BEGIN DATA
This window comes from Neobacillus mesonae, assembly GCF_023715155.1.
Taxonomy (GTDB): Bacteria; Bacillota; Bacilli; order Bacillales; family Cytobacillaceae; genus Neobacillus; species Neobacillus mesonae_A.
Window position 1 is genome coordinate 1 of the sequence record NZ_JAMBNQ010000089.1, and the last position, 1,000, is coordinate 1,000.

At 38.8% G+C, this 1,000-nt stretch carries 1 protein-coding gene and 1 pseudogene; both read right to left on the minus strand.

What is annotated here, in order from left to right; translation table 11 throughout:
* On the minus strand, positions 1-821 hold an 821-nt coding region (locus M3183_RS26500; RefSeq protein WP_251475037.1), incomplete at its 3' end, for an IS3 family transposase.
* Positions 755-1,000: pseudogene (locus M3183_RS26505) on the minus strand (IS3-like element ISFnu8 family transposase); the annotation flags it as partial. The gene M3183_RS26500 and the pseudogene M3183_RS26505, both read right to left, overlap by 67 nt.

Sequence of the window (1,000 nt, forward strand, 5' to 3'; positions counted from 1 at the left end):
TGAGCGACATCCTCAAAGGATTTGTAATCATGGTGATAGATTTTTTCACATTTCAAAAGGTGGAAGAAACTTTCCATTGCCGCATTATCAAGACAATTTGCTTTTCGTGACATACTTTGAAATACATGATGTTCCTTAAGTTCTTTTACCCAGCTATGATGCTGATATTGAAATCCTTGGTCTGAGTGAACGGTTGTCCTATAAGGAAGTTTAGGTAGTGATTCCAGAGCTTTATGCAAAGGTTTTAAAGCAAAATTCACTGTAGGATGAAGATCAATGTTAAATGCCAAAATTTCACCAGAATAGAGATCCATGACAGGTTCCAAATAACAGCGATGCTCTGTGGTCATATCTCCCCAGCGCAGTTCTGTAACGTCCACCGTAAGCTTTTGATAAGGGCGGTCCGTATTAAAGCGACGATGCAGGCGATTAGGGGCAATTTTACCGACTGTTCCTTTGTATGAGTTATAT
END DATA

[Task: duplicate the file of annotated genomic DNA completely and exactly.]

This window comes from Neobacillus mesonae, assembly GCF_023715155.1.
Taxonomy (GTDB): Bacteria; Bacillota; Bacilli; order Bacillales; family Cytobacillaceae; genus Neobacillus; species Neobacillus mesonae_A.
Window position 1 is genome coordinate 1 of the sequence record NZ_JAMBNQ010000089.1, and the last position, 1,000, is coordinate 1,000.

At 38.8% G+C, this 1,000-nt stretch carries 1 protein-coding gene and 1 pseudogene; both read right to left on the minus strand.

What is annotated here, in order from left to right; translation table 11 throughout:
* On the minus strand, positions 1-821 hold an 821-nt coding region (locus M3183_RS26500; RefSeq protein WP_251475037.1), incomplete at its 3' end, for an IS3 family transposase.
* Positions 755-1,000: pseudogene (locus M3183_RS26505) on the minus strand (IS3-like element ISFnu8 family transposase); the annotation flags it as partial. The gene M3183_RS26500 and the pseudogene M3183_RS26505, both read right to left, overlap by 67 nt.

Sequence of the window (1,000 nt, forward strand, 5' to 3'; positions counted from 1 at the left end):
TGAGCGACATCCTCAAAGGATTTGTAATCATGGTGATAGATTTTTTCACATTTCAAAAGGTGGAAGAAACTTTCCATTGCCGCATTATCAAGACAATTTGCTTTTCGTGACATACTTTGAAATACATGATGTTCCTTAAGTTCTTTTACCCAGCTATGATGCTGATATTGAAATCCTTGGTCTGAGTGAACGGTTGTCCTATAAGGAAGTTTAGGTAGTGATTCCAGAGCTTTATGCAAAGGTTTTAAAGCAAAATTCACTGTAGGATGAAGATCAATGTTAAATGCCAAAATTTCACCAGAATAGAGATCCATGACAGGTTCCAAATAACAGCGATGCTCTGTGGTCATATCTCCCCAGCGCAGTTCTGTAACGTCCACCGTAAGCTTTTGATAAGGGCGGTCCGTATTAAAGCGACGATGCAGGCGATTAGGGGCAATTTTACCGACTGTTCCTTTGTATGAGTTATAT